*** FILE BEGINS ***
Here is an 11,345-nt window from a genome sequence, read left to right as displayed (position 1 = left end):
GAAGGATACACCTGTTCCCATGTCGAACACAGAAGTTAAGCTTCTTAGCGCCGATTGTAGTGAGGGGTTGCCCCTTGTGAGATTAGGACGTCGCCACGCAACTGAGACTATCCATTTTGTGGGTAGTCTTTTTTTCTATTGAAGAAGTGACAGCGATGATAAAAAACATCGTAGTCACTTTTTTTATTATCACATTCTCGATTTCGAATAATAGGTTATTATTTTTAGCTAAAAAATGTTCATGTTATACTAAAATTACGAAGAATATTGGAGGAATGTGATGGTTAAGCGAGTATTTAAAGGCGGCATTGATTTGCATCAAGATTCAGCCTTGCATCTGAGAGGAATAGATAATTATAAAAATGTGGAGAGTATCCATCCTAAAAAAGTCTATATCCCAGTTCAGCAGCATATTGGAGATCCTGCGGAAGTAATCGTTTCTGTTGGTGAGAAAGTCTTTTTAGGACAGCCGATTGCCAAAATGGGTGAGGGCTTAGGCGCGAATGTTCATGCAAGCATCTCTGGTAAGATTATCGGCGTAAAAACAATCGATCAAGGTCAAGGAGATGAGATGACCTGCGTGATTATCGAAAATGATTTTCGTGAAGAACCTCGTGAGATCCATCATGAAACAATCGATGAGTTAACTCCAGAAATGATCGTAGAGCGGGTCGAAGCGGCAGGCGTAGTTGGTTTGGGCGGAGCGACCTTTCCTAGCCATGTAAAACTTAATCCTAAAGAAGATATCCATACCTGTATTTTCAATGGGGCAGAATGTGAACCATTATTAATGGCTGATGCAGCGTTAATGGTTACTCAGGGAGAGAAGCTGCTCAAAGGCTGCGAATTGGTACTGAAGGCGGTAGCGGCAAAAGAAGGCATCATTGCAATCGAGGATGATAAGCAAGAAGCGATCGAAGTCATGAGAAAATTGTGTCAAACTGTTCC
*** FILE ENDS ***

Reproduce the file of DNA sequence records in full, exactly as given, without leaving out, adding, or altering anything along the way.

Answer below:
Here is an 11,345-nt window from a genome sequence, read left to right as displayed (position 1 = left end):
GAAGGATACACCTGTTCCCATGTCGAACACAGAAGTTAAGCTTCTTAGCGCCGATTGTAGTGAGGGGTTGCCCCTTGTGAGATTAGGACGTCGCCACGCAACTGAGACTATCCATTTTGTGGGTAGTCTTTTTTTCTATTGAAGAAGTGACAGCGATGATAAAAAACATCGTAGTCACTTTTTTTATTATCACATTCTCGATTTCGAATAATAGGTTATTATTTTTAGCTAAAAAATGTTCATGTTATACTAAAATTACGAAGAATATTGGAGGAATGTGATGGTTAAGCGAGTATTTAAAGGCGGCATTGATTTGCATCAAGATTCAGCCTTGCATCTGAGAGGAATAGATAATTATAAAAATGTGGAGAGTATCCATCCTAAAAAAGTCTATATCCCAGTTCAGCAGCATATTGGAGATCCTGCGGAAGTAATCGTTTCTGTTGGTGAGAAAGTCTTTTTAGGACAGCCGATTGCCAAAATGGGTGAGGGCTTAGGCGCGAATGTTCATGCAAGCATCTCTGGTAAGATTATCGGCGTAAAAACAATCGATCAAGGTCAAGGAGATGAGATGACCTGCGTGATTATCGAAAATGATTTTCGTGAAGAACCTCGTGAGATCCATCATGAAACAATCGATGAGTTAACTCCAGAAATGATCGTAGAGCGGGTCGAAGCGGCAGGCGTAGTTGGTTTGGGCGGAGCGACCTTTCCTAGCCATGTAAAACTTAATCCTAAAGAAGATATCCATACCTGTATTTTCAATGGGGCAGAATGTGAACCATTATTAATGGCTGATGCAGCGTTAATGGTTACTCAGGGAGAGAAGCTGCTCAAAGGCTGCGAATTGGTACTGAAGGCGGTAGCGGCAAAAGAAGGCATCATTGCAATCGAGGATGATAAGCAAGAAGCGATCGAAGTCATGAGAAAATTGTGTCAAACTGTTCC